Max Richter - Voices (24/48 FLAC)
Max Richter – Voices (24/48 FLAC)

Composer: Max Richter
Audio CD
Number of Discs: 2
Format: FLAC (tracks)
Label: Decca
Size: 1.01 GB
Recovery: +3%
Scan: cover

01. All Human Beings – Pt. 1
02. All Human Beings – Pt. 2
03. All Human Beings – Pt. 3
04. All Human Beings – Pt. 4
05. Origins – Pt. 1
06. Origins – Pt. 2
07. Journey Piece – Pt. 1
08. Journey Piece – Pt. 2
09. Chorale – Pt. 1
10. Chorale – Pt. 2
11. Chorale – Pt. 3
12. Chorale – Pt. 4
13. Hypocognition – Pt. 1
14. Prelude 6 – Pt. 1
15. Prelude 6 – Pt. 2
16. Murmuration – Pt. 1
17. Murmuration – Pt. 2
18. Murmuration – Pt. 3
19. Cartography – Pt. 1
20. Cartography – Pt. 2
21. Cartography – Pt. 3
22. Little Requiems – Pt. 1
23. Little Requiems – Pt. 2
24. Little Requiems – Pt. 3
25. Mercy
26. All Human Beings (Voiceless Mix) – Pt. 1
27. All Human Beings (Voiceless Mix) – Pt. 2
28. All Human Beings (Voiceless Mix) – Pt. 3
29. All Human Beings (Voiceless Mix) – Pt. 4
30. Origins (Voiceless Mix) – Pt. 1
31. Origins (Voiceless Mix) – Pt. 2
32. Journey Piece (Voiceless Mix) – Pt. 1
33. Journey Piece (Voiceless Mix) – Pt. 2
34. Chorale (Voiceless Mix) – Pt. 1
35. Chorale (Voiceless Mix) – Pt. 2
36. Chorale (Voiceless Mix) – Pt. 3
37. Chorale (Voiceless Mix) – Pt. 4
38. Hypocognition (Voiceless Mix) – Pt. 1
39. Prelude 6 (Voiceless Mix) – Pt. 1
40. Prelude 6 (Voiceless Mix) – Pt. 2
41. Murmuration (Voiceless Mix) – Pt. 1
42. Murmuration (Voiceless Mix) – Pt. 2
43. Murmuration (Voiceless Mix) – Pt. 3
44. Cartography (Voiceless Mix) – Pt. 1
45. Cartography (Voiceless Mix) – Pt. 2
46. Cartography (Voiceless Mix) – Pt. 3
47. Little Requiems (Voiceless Mix) – Pt. 1
48. Little Requiems (Voiceless Mix) – Pt. 2
49. Little Requiems (Voiceless Mix) – Pt. 3
50. Mercy (Voiceless Mix)

Over a decade after its inception, ground-breaking composer Max Richter announces the release of VOICES – a major new recording project inspired by the Universal Declaration of Human Rights. The first single from his uplifting new work, which he describes as “a place to think and reflect”, is out today via Decca Records. It is the latest album from the innovative, billion-streaming artist behind landmark 2015 composition SLEEP, which continues to evolve five years on with the launch of a new app. Available to download now, the app enables listeners to reimagine the 8-hour Deutsche Grammophon recording in custom-made musical sessions to help with focus, meditation and sleep. At the heart of both VOICES and SLEEP is a profound sense of global community, born out of Richter’s career-long view of music as activism and his desire to unite audiences worldwide.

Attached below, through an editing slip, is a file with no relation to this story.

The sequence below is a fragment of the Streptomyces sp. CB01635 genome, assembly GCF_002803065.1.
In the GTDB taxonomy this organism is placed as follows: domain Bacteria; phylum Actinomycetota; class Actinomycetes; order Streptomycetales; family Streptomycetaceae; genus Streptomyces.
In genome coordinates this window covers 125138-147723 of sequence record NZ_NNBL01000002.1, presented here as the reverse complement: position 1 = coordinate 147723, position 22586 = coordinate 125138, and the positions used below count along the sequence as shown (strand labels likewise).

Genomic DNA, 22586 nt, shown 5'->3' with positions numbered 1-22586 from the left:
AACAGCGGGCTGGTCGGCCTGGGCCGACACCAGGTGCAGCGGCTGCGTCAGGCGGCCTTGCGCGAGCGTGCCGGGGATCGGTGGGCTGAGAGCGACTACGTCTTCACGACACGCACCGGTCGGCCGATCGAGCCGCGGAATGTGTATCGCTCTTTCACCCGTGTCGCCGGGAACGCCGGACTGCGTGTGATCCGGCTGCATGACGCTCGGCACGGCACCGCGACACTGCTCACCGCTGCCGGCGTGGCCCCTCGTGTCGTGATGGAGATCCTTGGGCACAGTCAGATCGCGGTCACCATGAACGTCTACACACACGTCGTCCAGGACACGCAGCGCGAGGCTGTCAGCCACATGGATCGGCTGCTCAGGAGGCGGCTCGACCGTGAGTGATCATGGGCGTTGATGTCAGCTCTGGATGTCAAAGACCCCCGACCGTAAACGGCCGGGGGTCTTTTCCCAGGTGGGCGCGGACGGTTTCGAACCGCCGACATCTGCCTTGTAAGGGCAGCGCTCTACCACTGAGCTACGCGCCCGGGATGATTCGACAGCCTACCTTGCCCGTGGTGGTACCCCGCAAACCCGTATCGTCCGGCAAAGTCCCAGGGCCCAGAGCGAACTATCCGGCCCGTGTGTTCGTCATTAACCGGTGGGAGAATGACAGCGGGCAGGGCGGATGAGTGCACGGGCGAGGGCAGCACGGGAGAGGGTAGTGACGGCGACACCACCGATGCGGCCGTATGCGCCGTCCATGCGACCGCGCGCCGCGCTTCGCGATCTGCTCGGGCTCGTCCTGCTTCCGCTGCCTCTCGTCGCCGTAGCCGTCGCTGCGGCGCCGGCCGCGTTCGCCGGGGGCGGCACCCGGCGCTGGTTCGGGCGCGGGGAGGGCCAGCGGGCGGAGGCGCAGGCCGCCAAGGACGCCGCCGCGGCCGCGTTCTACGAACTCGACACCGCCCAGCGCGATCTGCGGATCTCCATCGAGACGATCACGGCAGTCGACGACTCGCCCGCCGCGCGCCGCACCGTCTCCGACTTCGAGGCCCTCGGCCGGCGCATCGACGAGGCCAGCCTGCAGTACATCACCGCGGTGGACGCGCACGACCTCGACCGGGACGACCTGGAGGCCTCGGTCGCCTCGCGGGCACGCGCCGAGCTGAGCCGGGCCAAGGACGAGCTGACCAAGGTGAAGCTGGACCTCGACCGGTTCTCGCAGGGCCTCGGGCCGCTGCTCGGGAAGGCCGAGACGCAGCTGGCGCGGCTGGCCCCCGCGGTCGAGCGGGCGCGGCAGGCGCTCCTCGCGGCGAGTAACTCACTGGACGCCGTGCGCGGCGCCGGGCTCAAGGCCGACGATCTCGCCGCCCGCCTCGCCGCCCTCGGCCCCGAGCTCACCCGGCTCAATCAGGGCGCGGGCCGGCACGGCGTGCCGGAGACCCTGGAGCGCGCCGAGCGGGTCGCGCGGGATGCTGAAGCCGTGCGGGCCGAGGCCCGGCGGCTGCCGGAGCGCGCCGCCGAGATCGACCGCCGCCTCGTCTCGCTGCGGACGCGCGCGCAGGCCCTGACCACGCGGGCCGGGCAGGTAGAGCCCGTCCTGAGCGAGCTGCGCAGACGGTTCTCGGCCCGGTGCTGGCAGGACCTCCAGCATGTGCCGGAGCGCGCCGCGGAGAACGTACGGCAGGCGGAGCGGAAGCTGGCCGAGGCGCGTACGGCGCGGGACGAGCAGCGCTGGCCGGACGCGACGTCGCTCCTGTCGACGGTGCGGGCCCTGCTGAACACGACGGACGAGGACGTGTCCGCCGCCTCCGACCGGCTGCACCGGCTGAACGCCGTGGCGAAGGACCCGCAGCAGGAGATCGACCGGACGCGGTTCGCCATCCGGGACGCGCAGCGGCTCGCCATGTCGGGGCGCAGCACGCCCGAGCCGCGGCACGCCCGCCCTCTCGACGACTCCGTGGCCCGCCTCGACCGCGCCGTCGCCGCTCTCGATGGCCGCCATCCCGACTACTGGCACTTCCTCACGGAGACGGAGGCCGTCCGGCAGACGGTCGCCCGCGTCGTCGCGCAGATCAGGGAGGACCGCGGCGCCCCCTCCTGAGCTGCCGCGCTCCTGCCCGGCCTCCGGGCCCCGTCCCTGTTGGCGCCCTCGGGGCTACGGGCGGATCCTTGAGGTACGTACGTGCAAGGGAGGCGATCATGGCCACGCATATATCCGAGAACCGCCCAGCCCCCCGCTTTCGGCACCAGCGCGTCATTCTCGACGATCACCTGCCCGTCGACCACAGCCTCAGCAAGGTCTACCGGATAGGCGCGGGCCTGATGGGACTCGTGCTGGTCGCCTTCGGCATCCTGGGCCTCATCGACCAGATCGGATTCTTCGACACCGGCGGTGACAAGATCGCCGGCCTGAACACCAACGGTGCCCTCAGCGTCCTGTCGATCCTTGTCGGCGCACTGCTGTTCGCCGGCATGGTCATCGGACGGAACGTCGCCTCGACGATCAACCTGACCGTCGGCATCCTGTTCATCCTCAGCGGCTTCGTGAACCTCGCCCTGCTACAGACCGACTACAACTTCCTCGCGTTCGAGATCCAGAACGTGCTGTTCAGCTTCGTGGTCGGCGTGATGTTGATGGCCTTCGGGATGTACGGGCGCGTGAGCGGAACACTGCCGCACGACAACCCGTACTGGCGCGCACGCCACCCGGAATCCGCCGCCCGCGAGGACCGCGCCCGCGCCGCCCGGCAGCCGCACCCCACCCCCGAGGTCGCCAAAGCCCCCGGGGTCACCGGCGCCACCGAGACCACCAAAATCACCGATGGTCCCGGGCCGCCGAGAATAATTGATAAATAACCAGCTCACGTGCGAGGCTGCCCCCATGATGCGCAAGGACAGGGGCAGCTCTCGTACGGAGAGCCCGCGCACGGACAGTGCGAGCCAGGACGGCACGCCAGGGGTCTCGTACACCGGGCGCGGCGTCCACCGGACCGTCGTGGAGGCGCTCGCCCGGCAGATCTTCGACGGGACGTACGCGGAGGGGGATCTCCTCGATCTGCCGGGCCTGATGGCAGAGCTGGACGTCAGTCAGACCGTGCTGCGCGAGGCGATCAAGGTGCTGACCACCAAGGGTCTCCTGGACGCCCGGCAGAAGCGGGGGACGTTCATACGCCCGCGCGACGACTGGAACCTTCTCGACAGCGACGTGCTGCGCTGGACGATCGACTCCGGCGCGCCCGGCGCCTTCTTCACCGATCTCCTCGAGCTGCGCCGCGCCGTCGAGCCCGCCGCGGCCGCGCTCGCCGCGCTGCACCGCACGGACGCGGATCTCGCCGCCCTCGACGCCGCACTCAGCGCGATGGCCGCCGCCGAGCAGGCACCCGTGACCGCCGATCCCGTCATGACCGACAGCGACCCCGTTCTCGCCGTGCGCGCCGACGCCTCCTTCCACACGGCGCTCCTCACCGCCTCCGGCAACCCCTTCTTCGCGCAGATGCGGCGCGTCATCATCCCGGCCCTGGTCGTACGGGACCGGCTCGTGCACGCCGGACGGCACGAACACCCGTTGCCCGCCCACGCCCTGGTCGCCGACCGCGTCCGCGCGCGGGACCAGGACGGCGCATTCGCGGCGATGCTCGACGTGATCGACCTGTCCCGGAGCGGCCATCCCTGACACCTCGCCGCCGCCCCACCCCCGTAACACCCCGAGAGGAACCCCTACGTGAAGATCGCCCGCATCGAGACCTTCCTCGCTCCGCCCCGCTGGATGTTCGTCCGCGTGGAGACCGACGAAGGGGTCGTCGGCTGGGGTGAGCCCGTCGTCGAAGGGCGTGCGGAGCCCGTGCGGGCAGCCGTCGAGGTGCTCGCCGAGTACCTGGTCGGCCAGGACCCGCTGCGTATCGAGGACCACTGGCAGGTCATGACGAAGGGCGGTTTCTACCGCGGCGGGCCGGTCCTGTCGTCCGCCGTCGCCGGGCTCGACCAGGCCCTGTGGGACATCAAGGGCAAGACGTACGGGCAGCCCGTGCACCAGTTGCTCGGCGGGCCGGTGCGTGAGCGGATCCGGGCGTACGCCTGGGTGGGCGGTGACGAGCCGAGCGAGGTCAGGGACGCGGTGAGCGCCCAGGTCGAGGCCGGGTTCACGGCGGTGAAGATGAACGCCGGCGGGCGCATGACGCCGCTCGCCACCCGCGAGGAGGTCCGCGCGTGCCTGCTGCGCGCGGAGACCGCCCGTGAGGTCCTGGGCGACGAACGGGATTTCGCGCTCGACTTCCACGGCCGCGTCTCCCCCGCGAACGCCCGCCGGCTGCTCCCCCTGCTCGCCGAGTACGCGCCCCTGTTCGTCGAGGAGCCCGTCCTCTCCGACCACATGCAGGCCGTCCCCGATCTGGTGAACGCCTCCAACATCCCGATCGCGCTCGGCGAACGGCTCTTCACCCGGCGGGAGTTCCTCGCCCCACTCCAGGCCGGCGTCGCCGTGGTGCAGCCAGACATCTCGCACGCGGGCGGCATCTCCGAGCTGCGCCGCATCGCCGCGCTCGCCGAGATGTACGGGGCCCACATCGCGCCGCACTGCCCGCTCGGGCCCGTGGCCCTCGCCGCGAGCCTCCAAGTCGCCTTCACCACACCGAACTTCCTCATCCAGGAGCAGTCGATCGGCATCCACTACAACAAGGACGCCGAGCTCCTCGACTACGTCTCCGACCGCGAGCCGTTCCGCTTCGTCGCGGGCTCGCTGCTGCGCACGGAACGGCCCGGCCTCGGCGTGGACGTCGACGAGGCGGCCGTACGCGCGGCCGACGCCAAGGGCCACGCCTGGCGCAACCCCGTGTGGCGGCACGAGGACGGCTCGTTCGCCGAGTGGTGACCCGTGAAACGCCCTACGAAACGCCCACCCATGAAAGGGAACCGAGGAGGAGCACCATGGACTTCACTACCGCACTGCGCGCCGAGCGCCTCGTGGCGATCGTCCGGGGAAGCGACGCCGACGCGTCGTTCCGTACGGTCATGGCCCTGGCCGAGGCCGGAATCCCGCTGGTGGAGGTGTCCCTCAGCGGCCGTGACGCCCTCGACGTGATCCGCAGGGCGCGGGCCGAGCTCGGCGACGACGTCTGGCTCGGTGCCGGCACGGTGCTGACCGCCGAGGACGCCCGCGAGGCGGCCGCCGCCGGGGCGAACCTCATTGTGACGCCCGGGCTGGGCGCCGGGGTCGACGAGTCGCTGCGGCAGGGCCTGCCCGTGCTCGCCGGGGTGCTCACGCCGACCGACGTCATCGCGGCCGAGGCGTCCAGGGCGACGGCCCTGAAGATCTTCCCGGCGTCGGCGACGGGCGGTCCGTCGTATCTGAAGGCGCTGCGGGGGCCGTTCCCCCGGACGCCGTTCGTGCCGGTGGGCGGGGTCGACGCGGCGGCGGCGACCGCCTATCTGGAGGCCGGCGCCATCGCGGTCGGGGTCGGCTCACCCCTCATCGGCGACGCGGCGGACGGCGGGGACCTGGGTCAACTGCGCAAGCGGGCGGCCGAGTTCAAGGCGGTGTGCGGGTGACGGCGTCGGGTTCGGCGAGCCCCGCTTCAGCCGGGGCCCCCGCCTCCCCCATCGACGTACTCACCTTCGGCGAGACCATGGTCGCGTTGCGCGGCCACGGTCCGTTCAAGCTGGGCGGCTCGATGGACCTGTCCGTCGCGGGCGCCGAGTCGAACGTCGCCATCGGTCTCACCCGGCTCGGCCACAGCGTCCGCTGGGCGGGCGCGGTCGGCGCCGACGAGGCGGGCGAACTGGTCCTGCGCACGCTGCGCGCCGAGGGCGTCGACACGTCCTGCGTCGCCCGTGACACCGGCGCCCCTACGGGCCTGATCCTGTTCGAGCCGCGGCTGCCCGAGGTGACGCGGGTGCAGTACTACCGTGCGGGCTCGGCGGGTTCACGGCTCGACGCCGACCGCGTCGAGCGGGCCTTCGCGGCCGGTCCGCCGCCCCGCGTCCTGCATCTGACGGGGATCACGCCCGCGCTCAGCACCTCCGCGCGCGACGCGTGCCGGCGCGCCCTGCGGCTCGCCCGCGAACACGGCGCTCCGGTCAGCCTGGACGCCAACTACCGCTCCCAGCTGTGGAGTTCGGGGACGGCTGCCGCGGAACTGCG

In a time of dramatic global change, VOICES offers a musical message of hope. Max Richter invited people around the world to be part of the piece, crowd-sourcing readings of the Universal Declaration of Human Rights to be interwoven into the work, which features an ‘upside-down’ orchestra. He received hundreds of submissions in over 70 languages. These readings form the aural landscape that the music flows through: they are the VOICES of the title.

Adopted by the United Nations General Assembly in 1948, in the aftermath of the Second World War, the Universal Declaration of Human Rights was drafted by a group of philosophers, artists and thinkers convened by Eleanor Roosevelt to address the great questions of the time. The voice of Roosevelt can be heard at the start of VOICES, as Richter incorporates the 1949 recording of the preamble to the Declaration into his piece. Alongside Roosevelt and the crowd-sourced VOICES, there is also narration by acclaimed US actor Kiki Layne (If Beale Street Could Talk) whose distinctive tones complement the choral, orchestral and electronic soundscape.

Max Richter explains, “I like the idea of a piece of music as a place to think, and it is clear we all have some thinking to do at the moment. We live in a hugely challenging time and, looking around at the world we have made, it’s easy to feel hopeless or angry. But, just as the problems we face are of our own making, so their solutions are within our reach, and the Universal Declaration of Human Rights is something that offers us a way forward. Although it isn’t a perfect document, the declaration does represent an inspiring vision for the possibility of better and kinder world.”

VOICES had its world premiere in London in February, with more than 60 musicians performing live on the Barbican stage. The music involves a radical reimagining of the traditional orchestra formation. “It came out of this idea of the world being turned upside down, our sense of what’s normal being subverted, so I have turned the orchestra upside down in terms of the proportion of instruments,” says Richter. He has scored the work for 12 double basses, 24 cellos, 6 violas, 8 violins and a harp. They are joined by a wordless 12-piece choir as well as Richter on keyboards, violin soloist Mari Samuelsen, soprano Grace Davidson and conductor Robert Ziegler. The striking visuals for this large-scale project are by Richter’s creative partner, artist and film-maker Yulia Mahr.

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